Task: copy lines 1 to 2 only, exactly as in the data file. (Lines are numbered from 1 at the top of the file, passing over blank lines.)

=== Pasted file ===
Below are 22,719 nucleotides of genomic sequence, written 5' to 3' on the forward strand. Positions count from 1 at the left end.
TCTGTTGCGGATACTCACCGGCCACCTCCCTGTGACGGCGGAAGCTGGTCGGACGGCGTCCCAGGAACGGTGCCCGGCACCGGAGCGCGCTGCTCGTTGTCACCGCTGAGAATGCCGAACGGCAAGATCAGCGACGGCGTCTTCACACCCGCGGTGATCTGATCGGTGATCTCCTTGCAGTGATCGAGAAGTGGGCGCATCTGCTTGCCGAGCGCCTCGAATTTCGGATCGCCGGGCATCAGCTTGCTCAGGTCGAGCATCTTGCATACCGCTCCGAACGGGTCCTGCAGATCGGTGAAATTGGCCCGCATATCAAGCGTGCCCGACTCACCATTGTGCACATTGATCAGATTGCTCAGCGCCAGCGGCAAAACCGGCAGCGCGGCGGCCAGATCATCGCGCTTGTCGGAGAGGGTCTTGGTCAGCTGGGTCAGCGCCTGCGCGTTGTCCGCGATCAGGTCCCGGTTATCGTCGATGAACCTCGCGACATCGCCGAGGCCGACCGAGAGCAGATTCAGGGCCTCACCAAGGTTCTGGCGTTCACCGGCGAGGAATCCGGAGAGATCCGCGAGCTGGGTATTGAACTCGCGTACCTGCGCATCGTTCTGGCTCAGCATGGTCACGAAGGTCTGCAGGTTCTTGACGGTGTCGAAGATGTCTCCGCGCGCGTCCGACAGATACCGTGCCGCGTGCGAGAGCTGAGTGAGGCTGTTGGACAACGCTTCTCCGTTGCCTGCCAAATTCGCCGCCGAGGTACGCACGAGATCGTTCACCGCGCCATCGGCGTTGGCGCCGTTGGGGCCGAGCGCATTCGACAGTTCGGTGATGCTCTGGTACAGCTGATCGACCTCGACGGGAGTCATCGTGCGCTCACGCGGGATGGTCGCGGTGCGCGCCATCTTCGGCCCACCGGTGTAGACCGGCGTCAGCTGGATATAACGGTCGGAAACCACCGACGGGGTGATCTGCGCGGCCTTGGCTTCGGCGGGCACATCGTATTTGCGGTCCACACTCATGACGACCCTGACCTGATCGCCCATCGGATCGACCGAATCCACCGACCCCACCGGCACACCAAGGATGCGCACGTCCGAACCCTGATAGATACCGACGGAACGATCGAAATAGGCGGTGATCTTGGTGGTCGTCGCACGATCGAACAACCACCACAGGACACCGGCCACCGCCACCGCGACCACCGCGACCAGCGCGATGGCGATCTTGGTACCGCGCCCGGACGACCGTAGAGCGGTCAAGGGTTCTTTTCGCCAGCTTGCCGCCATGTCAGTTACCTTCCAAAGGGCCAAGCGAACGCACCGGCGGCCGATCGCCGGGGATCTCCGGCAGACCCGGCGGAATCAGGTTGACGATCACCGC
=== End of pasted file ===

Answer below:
Below are 22,719 nucleotides of genomic sequence, written 5' to 3' on the forward strand. Positions count from 1 at the left end.
TCTGTTGCGGATACTCACCGGCCACCTCCCTGTGACGGCGGAAGCTGGTCGGACGGCGTCCCAGGAACGGTGCCCGGCACCGGAGCGCGCTGCTCGTTGTCACCGCTGAGAATGCCGAACGGCAAGATCAGCGACGGCGTCTTCACACCCGCGGTGATCTGATCGGTGATCTCCTTGCAGTGATCGAGAAGTGGGCGCATCTGCTTGCCGAGCGCCTCGAATTTCGGATCGCCGGGCATCAGCTTGCTCAGGTCGAGCATCTTGCATACCGCTCCGAACGGGTCCTGCAGATCGGTGAAATTGGCCCGCATATCAAGCGTGCCCGACTCACCATTGTGCACATTGATCAGATTGCTCAGCGCCAGCGGCAAAACCGGCAGCGCGGCGGCCAGATCATCGCGCTTGTCGGAGAGGGTCTTGGTCAGCTGGGTCAGCGCCTGCGCGTTGTCCGCGATCAGGTCCCGGTTATCGTCGATGAACCTCGCGACATCGCCGAGGCCGACCGAGAGCAGATTCAGGGCCTCACCAAGGTTCTGGCGTTCACCGGCGAGGAATCCGGAGAGATCCGCGAGCTGGGTATTGAACTCGCGTACCTGCGCATCGTTCTGGCTCAGCATGGTCACGAAGGTCTGCAGGTTCTTGACGGTGTCGAAGATGTCTCCGCGCGCGTCCGACAGATACCGTGCCGCGTGCGAGAGCTGAGTGAGGCTGTTGGACAACGCTTCTCCGTTGCCTGCCAAATTCGCCGCCGAGGTACGCACGAGATCGTTCACCGCGCCATCGGCGTTGGCGCCGTTGGGGCCGAGCGCATTCGACAGTTCGGTGATGCTCTGGTACAGCTGATCGACCTCGACGGGAGTCATCGTGCGCTCACGCGGGATGGTCGCGGTGCGCGCCATCTTCGGCCCACCGGTGTAGACCGGCGTCAGCTGGATATAACGGTCGGAAACCACCGACGGGGTGATCTGCGCGGCCTTGGCTTCGGCGGGCACATCGTATTTGCGGTCCACACTCATGACGACCCTGACCTGATCGCCCATCGGATCGACCGAATCCACCGACCCCACCGGCACACCAAGGATGCGCACGTCCGAACCCTGATAGATACCGACGGAACGATCGAAATAGGCGGTGATCTTGGTGGTCGTCGCACGATCGAACAACCACCACAGGACACCGGCCACCGCCACCGCGACCACCGCGACCAGCGCGATGGCGATCTTGGTACCGCGCCCGGACGACCGTAGAGCGGTCAAGGGTTCTTTTCGCCAGCTTGCCGCCATGTCAGTTACCTTCCAAAGGGCCAAGCGAACGCACCGGCGGCCGATCGCCGGGGATCTCCGGCAGACCCGGCGGAATCAGGTTGACGATCACCGC